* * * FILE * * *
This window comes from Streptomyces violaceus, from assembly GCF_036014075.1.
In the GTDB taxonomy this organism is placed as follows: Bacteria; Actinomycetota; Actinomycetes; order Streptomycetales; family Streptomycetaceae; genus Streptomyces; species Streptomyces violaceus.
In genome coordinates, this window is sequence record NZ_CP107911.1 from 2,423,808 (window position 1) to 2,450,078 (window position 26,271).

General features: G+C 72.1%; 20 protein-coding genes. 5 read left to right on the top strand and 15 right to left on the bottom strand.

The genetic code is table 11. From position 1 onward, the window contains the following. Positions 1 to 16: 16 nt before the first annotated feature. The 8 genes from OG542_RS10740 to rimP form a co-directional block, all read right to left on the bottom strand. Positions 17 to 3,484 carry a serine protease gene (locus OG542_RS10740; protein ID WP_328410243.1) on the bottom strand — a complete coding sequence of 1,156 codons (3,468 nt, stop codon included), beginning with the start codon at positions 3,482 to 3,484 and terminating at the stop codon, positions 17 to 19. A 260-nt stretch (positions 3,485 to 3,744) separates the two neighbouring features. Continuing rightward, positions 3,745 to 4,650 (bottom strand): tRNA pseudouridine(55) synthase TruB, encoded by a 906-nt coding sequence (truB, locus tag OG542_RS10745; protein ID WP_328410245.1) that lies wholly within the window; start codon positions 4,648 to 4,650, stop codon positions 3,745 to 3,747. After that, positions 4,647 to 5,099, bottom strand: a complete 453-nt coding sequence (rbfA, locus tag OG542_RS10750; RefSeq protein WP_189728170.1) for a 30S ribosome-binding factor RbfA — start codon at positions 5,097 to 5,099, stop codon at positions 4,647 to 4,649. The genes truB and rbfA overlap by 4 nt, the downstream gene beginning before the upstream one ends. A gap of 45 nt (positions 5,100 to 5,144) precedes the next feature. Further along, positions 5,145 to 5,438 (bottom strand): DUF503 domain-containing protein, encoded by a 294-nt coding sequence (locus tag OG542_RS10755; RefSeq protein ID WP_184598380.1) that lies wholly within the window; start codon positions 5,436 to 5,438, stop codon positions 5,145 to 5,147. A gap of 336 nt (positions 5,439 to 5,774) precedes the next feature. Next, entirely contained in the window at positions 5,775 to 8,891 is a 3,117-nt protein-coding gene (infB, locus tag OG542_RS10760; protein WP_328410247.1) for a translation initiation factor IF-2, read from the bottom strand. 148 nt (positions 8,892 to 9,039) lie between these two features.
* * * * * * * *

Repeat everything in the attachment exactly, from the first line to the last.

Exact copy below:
This window comes from Streptomyces violaceus, from assembly GCF_036014075.1.
In the GTDB taxonomy this organism is placed as follows: Bacteria; Actinomycetota; Actinomycetes; order Streptomycetales; family Streptomycetaceae; genus Streptomyces; species Streptomyces violaceus.
In genome coordinates, this window is sequence record NZ_CP107911.1 from 2,423,808 (window position 1) to 2,450,078 (window position 26,271).

General features: G+C 72.1%; 20 protein-coding genes. 5 read left to right on the top strand and 15 right to left on the bottom strand.

The genetic code is table 11. From position 1 onward, the window contains the following. Positions 1 to 16: 16 nt before the first annotated feature. The 8 genes from OG542_RS10740 to rimP form a co-directional block, all read right to left on the bottom strand. Positions 17 to 3,484 carry a serine protease gene (locus OG542_RS10740; protein ID WP_328410243.1) on the bottom strand — a complete coding sequence of 1,156 codons (3,468 nt, stop codon included), beginning with the start codon at positions 3,482 to 3,484 and terminating at the stop codon, positions 17 to 19. A 260-nt stretch (positions 3,485 to 3,744) separates the two neighbouring features. Continuing rightward, positions 3,745 to 4,650 (bottom strand): tRNA pseudouridine(55) synthase TruB, encoded by a 906-nt coding sequence (truB, locus tag OG542_RS10745; protein ID WP_328410245.1) that lies wholly within the window; start codon positions 4,648 to 4,650, stop codon positions 3,745 to 3,747. After that, positions 4,647 to 5,099, bottom strand: a complete 453-nt coding sequence (rbfA, locus tag OG542_RS10750; RefSeq protein WP_189728170.1) for a 30S ribosome-binding factor RbfA — start codon at positions 5,097 to 5,099, stop codon at positions 4,647 to 4,649. The genes truB and rbfA overlap by 4 nt, the downstream gene beginning before the upstream one ends. A gap of 45 nt (positions 5,100 to 5,144) precedes the next feature. Further along, positions 5,145 to 5,438 (bottom strand): DUF503 domain-containing protein, encoded by a 294-nt coding sequence (locus tag OG542_RS10755; RefSeq protein ID WP_184598380.1) that lies wholly within the window; start codon positions 5,436 to 5,438, stop codon positions 5,145 to 5,147. A gap of 336 nt (positions 5,439 to 5,774) precedes the next feature. Next, entirely contained in the window at positions 5,775 to 8,891 is a 3,117-nt protein-coding gene (infB, locus tag OG542_RS10760; protein WP_328410247.1) for a translation initiation factor IF-2, read from the bottom strand. 148 nt (positions 8,892 to 9,039) lie between these two features.